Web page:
Fentanyl-laced street drugs, including marijuana, have contributed to Alberta’s opioid crisis, but on Wednesday, cannabis legalization helped to alleviate that risk for those who legally purchase pot.
“Starting today, people can get (cannabis) in stores and they are sure of what they are getting. In that regard, it’s a positive thing,” said Dr. Ifeoma Achebe, medical officer of health with Alberta Health Services’ central zone, on Wednesday.
Labels required by Health Canada will let users and their doctors know the content of cannabis consumed, should health problems arise, she said.
But AHS still has plenty of warnings for cannabis users.
“Synthetic cannabinoids are usually more toxic, and one can easily overdo them, so avoiding the use of synthetic ones is recommended,” Achebe said.
AHS advises cannabis smokers limit their consumption to a couple of puffs and wait at least 10 minutes to feel the full effects. If eating cannabis, start with a small bite and wait at least one hour to feel the effects before deciding whether to use more.
She said limiting how often people use is also important.
“The less frequent you use it, the lower the risk for negative effects. The user should exercise some caution in reading the labels. Products with higher CBD (cannabidiol) to THC (tetrahydrocannabinol) ratio is usually better. Ideally, they should be looking out for lower THC.”
Addiction is also a possibility, she said.
“The more you use it, the higher the risk of dependency, especially when you start early. Early regular use increases the chances of one being dependent.”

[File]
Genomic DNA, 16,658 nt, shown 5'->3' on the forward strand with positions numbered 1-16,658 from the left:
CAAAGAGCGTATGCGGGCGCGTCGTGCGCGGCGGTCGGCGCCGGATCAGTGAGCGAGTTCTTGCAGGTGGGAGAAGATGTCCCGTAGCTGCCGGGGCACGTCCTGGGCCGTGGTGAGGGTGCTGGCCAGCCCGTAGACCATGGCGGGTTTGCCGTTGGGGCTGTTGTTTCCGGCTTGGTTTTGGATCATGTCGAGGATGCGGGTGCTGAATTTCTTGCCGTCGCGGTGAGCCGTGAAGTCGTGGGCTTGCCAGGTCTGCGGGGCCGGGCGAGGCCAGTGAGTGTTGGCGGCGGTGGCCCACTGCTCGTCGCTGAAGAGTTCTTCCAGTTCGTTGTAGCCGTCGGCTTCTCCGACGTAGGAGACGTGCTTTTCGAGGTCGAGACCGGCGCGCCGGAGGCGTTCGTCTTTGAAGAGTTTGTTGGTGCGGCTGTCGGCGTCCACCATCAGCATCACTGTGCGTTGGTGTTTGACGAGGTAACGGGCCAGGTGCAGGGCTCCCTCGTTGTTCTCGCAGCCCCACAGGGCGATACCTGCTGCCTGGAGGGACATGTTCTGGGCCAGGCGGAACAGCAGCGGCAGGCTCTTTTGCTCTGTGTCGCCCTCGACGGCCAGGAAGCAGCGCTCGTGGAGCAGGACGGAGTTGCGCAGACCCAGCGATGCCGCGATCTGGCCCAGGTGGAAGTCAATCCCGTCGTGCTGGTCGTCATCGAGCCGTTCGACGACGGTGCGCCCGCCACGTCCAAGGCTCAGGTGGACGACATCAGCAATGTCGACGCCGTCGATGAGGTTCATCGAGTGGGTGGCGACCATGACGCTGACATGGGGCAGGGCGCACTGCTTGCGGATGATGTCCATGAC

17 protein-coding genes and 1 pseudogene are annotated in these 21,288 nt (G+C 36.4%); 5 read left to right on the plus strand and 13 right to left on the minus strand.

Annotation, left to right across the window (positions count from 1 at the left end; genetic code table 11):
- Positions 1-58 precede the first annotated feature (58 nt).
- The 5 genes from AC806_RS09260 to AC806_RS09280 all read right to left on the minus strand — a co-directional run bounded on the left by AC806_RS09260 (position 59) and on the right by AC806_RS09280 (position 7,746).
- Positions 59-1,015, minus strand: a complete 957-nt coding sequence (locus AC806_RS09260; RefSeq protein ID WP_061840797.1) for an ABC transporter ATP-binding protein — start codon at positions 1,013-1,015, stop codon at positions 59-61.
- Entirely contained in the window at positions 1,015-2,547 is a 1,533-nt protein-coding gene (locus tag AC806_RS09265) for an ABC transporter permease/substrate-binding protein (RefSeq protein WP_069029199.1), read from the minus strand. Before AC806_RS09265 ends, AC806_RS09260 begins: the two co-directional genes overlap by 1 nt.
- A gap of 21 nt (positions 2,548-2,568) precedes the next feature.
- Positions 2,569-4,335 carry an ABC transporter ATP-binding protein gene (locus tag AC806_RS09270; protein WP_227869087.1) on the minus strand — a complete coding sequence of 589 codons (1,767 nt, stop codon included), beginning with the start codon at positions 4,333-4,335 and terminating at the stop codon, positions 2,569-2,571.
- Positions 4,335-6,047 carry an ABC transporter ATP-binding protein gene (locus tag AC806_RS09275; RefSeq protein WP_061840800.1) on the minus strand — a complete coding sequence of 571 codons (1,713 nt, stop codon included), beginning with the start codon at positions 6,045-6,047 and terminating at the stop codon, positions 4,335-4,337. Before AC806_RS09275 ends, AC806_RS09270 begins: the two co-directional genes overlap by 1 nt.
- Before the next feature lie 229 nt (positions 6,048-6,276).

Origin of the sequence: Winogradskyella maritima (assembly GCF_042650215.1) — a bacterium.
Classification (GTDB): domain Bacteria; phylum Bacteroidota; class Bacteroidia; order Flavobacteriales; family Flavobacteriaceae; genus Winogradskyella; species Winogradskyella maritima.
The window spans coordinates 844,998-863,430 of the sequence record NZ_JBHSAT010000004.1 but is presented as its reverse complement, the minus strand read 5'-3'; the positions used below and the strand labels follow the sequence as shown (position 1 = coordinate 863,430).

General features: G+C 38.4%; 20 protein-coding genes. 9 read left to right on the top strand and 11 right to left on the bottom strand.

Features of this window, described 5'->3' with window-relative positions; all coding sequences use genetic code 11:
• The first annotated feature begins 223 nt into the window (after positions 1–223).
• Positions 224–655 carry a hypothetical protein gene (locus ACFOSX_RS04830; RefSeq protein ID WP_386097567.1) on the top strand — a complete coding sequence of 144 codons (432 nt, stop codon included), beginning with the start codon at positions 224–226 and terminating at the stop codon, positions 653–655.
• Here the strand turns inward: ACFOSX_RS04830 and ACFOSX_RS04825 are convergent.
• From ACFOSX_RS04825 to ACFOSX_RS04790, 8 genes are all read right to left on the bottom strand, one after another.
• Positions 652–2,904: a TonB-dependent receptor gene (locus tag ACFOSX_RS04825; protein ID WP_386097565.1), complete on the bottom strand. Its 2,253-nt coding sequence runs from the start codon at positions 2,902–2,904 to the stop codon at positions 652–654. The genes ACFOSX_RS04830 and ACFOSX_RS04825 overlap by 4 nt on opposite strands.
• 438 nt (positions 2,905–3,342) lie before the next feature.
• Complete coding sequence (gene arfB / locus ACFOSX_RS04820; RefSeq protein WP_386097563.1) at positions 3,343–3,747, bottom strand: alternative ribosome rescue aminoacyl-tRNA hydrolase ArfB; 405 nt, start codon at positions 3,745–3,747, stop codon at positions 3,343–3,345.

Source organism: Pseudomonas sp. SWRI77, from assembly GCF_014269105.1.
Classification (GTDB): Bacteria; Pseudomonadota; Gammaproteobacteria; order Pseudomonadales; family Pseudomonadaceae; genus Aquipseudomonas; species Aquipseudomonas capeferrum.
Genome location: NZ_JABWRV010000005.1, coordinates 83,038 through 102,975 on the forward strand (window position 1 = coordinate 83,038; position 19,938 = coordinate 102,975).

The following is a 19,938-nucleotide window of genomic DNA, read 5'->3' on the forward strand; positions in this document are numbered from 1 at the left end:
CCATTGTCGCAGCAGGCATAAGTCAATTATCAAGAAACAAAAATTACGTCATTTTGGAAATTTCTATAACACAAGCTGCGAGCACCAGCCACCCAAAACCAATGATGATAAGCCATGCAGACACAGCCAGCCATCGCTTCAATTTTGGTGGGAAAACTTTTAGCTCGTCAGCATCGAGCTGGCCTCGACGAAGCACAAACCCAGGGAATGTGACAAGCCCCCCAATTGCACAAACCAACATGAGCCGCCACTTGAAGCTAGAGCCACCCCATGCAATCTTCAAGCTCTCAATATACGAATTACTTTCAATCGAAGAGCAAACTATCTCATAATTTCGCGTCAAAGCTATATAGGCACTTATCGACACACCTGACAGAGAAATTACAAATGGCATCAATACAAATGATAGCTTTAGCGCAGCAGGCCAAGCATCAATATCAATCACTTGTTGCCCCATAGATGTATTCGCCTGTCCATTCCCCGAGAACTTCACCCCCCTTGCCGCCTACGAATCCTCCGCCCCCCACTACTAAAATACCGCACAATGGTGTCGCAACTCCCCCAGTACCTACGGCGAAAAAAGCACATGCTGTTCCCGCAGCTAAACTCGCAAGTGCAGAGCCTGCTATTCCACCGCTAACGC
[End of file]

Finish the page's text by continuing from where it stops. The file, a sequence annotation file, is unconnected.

Achebes said the legal age to purchase cannabis may be 18, but users younger than 25 risk negative effects to their developing brains.
“Kids need to be informed because they are the ones impacted the most if they start using it early. The effect on the developing brain is something we can’t ignore.”
She said short-term effects includes impairment, confusion, slower reaction time, anxiety and panic attacks. There are also long-term effects, such as personality changes and memory impairment.
“(Cannabis) can increase one’s risk for depression and anxiety, especially if you have that family history. My best advice is if you have those risks, just stay away from it,” Achebe said.
Other health risks include second-hand smoke, injuries and deaths from impaired driving, and the risk to babies from mothers who use cannabis while pregnant or nursing.
She said other jurisdictions that have legalized cannabis reported more cannabis use and more people requiring hospital care as a result. Alberta’s health surveillance system will show if the same is true here in six months to a year.
For more information about the health risks of cannabis, visit www.albertahealthservices.ca.